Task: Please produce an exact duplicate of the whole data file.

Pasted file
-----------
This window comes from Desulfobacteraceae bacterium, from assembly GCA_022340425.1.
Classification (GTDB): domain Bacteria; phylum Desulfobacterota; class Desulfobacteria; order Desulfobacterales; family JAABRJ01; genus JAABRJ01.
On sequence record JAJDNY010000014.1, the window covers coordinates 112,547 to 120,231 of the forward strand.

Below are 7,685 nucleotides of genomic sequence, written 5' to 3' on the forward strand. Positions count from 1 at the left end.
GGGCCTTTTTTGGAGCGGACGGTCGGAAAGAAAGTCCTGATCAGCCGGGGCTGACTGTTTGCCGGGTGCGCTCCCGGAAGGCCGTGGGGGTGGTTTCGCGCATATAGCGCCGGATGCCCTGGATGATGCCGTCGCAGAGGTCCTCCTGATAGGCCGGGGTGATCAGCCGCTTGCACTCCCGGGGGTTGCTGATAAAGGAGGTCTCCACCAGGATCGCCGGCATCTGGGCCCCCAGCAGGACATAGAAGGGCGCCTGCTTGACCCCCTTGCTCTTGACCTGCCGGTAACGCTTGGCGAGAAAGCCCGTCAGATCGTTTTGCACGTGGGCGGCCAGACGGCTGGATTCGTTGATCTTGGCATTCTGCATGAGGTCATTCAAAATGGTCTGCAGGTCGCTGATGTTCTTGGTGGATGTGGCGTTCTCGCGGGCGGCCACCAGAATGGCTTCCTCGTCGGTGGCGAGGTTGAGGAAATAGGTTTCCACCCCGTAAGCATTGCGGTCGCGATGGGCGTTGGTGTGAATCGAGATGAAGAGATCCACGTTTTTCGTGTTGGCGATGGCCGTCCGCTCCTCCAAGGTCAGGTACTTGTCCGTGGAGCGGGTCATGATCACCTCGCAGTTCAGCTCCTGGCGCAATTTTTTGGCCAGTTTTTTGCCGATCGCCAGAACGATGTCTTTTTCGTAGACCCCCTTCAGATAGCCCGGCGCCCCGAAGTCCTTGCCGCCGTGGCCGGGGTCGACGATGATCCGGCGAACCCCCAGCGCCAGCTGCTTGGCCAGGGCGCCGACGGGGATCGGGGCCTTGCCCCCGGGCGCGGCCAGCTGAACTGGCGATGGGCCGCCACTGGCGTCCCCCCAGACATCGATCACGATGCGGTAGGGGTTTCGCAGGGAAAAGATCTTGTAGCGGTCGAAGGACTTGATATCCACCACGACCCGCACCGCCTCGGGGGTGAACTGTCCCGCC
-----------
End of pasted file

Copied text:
This window comes from Desulfobacteraceae bacterium, from assembly GCA_022340425.1.
Classification (GTDB): domain Bacteria; phylum Desulfobacterota; class Desulfobacteria; order Desulfobacterales; family JAABRJ01; genus JAABRJ01.
On sequence record JAJDNY010000014.1, the window covers coordinates 112,547 to 120,231 of the forward strand.

Below are 7,685 nucleotides of genomic sequence, written 5' to 3' on the forward strand. Positions count from 1 at the left end.
GGGCCTTTTTTGGAGCGGACGGTCGGAAAGAAAGTCCTGATCAGCCGGGGCTGACTGTTTGCCGGGTGCGCTCCCGGAAGGCCGTGGGGGTGGTTTCGCGCATATAGCGCCGGATGCCCTGGATGATGCCGTCGCAGAGGTCCTCCTGATAGGCCGGGGTGATCAGCCGCTTGCACTCCCGGGGGTTGCTGATAAAGGAGGTCTCCACCAGGATCGCCGGCATCTGGGCCCCCAGCAGGACATAGAAGGGCGCCTGCTTGACCCCCTTGCTCTTGACCTGCCGGTAACGCTTGGCGAGAAAGCCCGTCAGATCGTTTTGCACGTGGGCGGCCAGACGGCTGGATTCGTTGATCTTGGCATTCTGCATGAGGTCATTCAAAATGGTCTGCAGGTCGCTGATGTTCTTGGTGGATGTGGCGTTCTCGCGGGCGGCCACCAGAATGGCTTCCTCGTCGGTGGCGAGGTTGAGGAAATAGGTTTCCACCCCGTAAGCATTGCGGTCGCGATGGGCGTTGGTGTGAATCGAGATGAAGAGATCCACGTTTTTCGTGTTGGCGATGGCCGTCCGCTCCTCCAAGGTCAGGTACTTGTCCGTGGAGCGGGTCATGATCACCTCGCAGTTCAGCTCCTGGCGCAATTTTTTGGCCAGTTTTTTGCCGATCGCCAGAACGATGTCTTTTTCGTAGACCCCCTTCAGATAGCCCGGCGCCCCGAAGTCCTTGCCGCCGTGGCCGGGGTCGACGATGATCCGGCGAACCCCCAGCGCCAGCTGCTTGGCCAGGGCGCCGACGGGGATCGGGGCCTTGCCCCCGGGCGCGGCCAGCTGAACTGGCGATGGGCCGCCACTGGCGTCCCCCCAGACATCGATCACGATGCGGTAGGGGTTTCGCAGGGAAAAGATCTTGTAGCGGTCGAAGGACTTGATATCCACCACGACCCGCACCGCCTCGGGGGTGAACTGTCCCGCC